The opposition was able to campaign across the country this year
Zimbabwe's opposition says its activists have been attacked in a campaign of "massive violence" around the country since recent elections.
"Militias are being rearmed, Zanu-PF supporters are being rearmed," said MDC Secretary General Tendai Biti.
The government says there has been no violence and everything is peaceful.
Meanwhile, a judge has agreed to hear an opposition request that the results of last month's presidential election be released, as an urgent matter.
"The case should proceed," said Justice Tendai Uchena in Harare's High Court.
He then began hearing the actual arguments of the case.
This year's election campaign has been relatively calm until now.
The opposition says the violence is meant to intimidate rural voters ahead of a possible run-off poll.
Information Minister Sikhanyiso Ndlovu denied the reports of violence.
"There is nothing like that. They are concocting things. It is peaceful," he told the AP news agency.
Independent and ruling party projections say opposition leader Morgan Tsvangirai gained most votes but not the 50% needed to win outright.
His Movement for Democratic Change (MDC) says he gained 50.3% of the vote and so should be declared the winner.
President Robert Mugabe's Zanu-PF has demanded a recount of the vote, while police have arrested at least seven election officials, accused of under-counting votes cast for Zimbabwe's long-time leader.
Mr Biti said the violence was meant to enable the government to proclaim a state of emergency.
He said rural areas which voted for the opposition had been targeted.
The reports of violence coincide with the invasion of white-owned farms by so-called "war veterans".
Some 60 farmers have fled their homes, according to Commercial Farmers' Union President Trevor Gifford.
"It's been more verbal abuse, racial rhetoric and being pushed around and having fingers poked in ones' face and it's been very, very intimidating," he told the BBC.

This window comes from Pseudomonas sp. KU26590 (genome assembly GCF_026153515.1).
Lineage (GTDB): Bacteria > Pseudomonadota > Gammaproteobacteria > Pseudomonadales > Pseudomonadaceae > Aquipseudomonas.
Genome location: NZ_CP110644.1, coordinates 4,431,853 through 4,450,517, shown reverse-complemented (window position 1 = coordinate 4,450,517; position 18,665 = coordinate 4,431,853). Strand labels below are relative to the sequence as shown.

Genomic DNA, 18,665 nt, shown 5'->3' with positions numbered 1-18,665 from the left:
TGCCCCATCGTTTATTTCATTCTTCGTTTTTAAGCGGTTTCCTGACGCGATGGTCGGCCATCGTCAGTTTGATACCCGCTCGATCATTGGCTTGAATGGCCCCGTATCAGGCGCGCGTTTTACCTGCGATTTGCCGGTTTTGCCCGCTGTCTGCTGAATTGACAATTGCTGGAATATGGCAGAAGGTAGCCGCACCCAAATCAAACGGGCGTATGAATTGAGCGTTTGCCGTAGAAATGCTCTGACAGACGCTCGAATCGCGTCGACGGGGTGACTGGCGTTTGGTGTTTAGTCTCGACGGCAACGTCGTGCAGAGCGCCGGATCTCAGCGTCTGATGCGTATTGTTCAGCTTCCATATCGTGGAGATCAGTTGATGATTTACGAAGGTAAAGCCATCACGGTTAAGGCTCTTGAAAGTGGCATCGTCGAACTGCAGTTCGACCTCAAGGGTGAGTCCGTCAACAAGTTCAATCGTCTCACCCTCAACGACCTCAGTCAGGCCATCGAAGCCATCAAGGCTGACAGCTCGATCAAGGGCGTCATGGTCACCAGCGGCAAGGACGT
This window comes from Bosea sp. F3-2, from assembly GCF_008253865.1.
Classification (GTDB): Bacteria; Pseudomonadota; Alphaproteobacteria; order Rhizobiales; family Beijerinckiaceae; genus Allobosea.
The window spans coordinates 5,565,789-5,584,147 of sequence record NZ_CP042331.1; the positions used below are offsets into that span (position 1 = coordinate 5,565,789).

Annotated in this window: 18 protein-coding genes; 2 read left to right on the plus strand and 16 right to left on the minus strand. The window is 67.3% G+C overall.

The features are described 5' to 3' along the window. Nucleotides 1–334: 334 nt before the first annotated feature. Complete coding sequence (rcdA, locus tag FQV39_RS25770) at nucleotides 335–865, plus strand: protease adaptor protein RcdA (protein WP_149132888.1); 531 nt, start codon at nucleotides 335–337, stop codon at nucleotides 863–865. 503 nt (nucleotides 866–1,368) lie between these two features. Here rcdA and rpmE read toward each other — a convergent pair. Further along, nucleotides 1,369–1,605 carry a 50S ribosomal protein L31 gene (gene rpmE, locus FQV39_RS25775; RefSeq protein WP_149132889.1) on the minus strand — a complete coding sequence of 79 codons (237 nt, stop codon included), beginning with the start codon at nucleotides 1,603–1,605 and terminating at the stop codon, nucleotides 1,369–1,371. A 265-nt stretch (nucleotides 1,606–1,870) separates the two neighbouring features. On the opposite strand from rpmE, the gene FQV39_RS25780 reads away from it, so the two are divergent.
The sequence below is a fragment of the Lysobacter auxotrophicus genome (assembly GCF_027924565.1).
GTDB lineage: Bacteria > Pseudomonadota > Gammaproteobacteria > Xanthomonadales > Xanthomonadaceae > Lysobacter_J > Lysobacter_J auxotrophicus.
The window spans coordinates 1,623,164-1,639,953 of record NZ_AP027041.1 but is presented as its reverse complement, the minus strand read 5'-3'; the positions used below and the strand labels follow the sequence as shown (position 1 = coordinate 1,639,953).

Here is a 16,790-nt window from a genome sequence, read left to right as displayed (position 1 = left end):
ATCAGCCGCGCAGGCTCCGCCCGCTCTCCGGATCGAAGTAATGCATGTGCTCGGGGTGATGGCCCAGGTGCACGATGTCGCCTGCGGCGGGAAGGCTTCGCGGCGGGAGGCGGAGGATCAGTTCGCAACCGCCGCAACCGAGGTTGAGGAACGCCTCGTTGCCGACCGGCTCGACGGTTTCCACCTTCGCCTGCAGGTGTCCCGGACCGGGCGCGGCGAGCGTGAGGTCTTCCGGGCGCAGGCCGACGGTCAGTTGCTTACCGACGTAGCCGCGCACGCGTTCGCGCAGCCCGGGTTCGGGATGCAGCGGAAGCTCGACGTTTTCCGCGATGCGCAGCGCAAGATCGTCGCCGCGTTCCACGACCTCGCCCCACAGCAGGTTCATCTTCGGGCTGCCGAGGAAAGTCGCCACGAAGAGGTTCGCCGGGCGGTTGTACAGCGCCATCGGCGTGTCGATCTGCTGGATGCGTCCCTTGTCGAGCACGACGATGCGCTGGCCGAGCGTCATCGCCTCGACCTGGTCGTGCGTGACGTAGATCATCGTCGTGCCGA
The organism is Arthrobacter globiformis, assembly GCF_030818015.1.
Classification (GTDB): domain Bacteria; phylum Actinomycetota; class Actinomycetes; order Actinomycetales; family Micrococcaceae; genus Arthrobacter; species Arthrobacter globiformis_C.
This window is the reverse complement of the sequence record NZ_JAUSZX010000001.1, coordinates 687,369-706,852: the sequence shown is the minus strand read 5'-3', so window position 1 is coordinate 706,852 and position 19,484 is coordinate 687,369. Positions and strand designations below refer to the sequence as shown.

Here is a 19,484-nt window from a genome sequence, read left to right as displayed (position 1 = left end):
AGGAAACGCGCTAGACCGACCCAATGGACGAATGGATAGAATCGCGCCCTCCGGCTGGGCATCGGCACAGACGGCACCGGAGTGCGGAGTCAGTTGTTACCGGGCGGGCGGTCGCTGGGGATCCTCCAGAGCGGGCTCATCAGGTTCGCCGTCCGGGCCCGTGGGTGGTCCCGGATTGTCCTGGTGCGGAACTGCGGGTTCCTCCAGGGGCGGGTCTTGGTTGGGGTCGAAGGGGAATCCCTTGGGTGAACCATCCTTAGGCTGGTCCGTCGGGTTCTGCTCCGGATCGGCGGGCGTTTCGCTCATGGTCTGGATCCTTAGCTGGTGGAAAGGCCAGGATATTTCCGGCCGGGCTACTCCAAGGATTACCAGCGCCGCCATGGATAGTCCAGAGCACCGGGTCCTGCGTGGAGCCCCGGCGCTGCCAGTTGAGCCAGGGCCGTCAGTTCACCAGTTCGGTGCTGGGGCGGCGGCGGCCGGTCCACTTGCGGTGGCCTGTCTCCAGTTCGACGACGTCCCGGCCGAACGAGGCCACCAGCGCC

He said that one of those affected was black.
"His workers' houses have all been burnt and he's been accused of voting for the opposition MDC."
Mr Biti said there had been a "complete militarization of Zimbabwean society since the 29th of March 2008 [election day]".
He also condemned the "deafening silence" of the African Union over the crisis in Zimbabwe.
"Don't wait for dead bodies on the streets of Harare. Intervene now," he urged.
At least 80 Zimbabwean opposition activists have been assaulted by pro-government militants in different parts of the country, the opposition says.
The alleged assaults took place in the eastern province of Manicaland and Matabeleland in the west.
One ex-army officer told a BBC contributor in Zimbabwe's second city, Bulawayo that he had fled his home after being attacked for supporting independent presidential candidate Simba Makoni in the election.
"These guys [war veterans] have started violence and it will continue until the re-run," he said.
He said that at least 20 other opposition supporters had been assaulted in the Nyamandlovu district north of Bulawayo.
Mr Makoni's campaign officials say their supporters have also been attacked in three other districts of Matabeleland.
In Manicaland, opposition parliamentary candidate Misheck Kagurabadza said that about 60 families had fled their homes after being harassed by so-called "war veterans" who had invaded nearby white-owned farms.
"People are being beaten for supporting the MDC," said the MP-elect for the Mutasa South constituency, just north of Mutare.
The reports have not been independently confirmed, although they have been reported to the police.
The invasion of white-owned farms came as President Mugabe called on the black population to ensure white farmers did not reverse his land redistribution programme.
"Land must remain in our hands. The land is ours, it must not be allowed to slip back into the hands of whites," the state-owned Herald newspaper quoted him as saying on Monday.
President Mugabe has urged Zimbabweans to fight for their land
The widespread invasion of white-owned farms from 2000 coincided with a campaign of intimidation against opposition supporters in rural areas.
The government says the land reform programme was needed to right colonial era wrongs, when black villagers were evicted from the most fertile land.
Results have been published in the parliamentary race and Zanu-PF has lost its majority for the first time since independence.